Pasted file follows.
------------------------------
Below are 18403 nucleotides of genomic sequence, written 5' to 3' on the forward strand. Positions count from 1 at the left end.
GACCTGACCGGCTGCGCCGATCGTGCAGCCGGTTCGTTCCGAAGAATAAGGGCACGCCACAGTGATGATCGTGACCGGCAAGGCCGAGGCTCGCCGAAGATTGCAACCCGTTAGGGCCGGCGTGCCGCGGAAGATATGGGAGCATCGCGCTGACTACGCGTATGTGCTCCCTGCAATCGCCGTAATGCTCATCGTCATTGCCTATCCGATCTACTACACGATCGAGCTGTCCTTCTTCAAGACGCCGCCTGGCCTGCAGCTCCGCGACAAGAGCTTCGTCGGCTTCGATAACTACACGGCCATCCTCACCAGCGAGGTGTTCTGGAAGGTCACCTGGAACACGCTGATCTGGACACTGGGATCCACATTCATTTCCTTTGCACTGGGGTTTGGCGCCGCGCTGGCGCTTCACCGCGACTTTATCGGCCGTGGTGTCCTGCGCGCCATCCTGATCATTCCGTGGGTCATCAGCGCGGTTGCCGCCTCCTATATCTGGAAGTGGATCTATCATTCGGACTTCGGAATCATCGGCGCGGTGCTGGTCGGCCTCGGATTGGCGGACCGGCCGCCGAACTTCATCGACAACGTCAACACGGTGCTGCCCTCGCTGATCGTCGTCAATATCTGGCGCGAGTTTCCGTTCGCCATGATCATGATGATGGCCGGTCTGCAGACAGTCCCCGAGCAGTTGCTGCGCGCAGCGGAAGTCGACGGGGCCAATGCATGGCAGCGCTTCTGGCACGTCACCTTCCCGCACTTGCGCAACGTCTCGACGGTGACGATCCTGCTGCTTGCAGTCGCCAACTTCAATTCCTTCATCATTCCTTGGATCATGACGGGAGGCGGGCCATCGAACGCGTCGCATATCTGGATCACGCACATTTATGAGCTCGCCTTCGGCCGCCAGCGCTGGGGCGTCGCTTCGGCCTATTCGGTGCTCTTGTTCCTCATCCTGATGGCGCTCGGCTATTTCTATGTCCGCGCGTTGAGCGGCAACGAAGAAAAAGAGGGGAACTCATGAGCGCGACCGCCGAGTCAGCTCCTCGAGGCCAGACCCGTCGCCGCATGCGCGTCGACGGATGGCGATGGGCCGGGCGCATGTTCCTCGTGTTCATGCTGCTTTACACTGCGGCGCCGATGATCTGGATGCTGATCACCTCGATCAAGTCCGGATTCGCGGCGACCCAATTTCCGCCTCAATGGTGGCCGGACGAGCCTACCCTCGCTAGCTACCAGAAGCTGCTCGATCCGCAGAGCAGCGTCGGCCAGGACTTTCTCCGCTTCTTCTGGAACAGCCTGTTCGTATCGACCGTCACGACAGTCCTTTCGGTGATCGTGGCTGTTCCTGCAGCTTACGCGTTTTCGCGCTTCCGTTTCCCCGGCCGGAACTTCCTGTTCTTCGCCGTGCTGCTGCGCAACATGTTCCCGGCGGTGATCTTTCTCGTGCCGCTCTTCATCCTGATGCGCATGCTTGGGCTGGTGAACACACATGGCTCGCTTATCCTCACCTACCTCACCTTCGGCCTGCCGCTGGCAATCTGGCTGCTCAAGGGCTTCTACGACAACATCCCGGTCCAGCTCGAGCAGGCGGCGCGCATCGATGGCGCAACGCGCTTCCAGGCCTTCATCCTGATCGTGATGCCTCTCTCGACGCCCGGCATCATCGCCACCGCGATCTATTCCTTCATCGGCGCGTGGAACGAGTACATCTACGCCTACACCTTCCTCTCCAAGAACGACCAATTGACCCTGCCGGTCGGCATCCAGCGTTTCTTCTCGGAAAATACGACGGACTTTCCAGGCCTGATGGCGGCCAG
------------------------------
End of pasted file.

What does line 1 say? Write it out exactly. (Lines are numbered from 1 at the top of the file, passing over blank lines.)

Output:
Below are 18403 nucleotides of genomic sequence, written 5' to 3' on the forward strand. Positions count from 1 at the left end.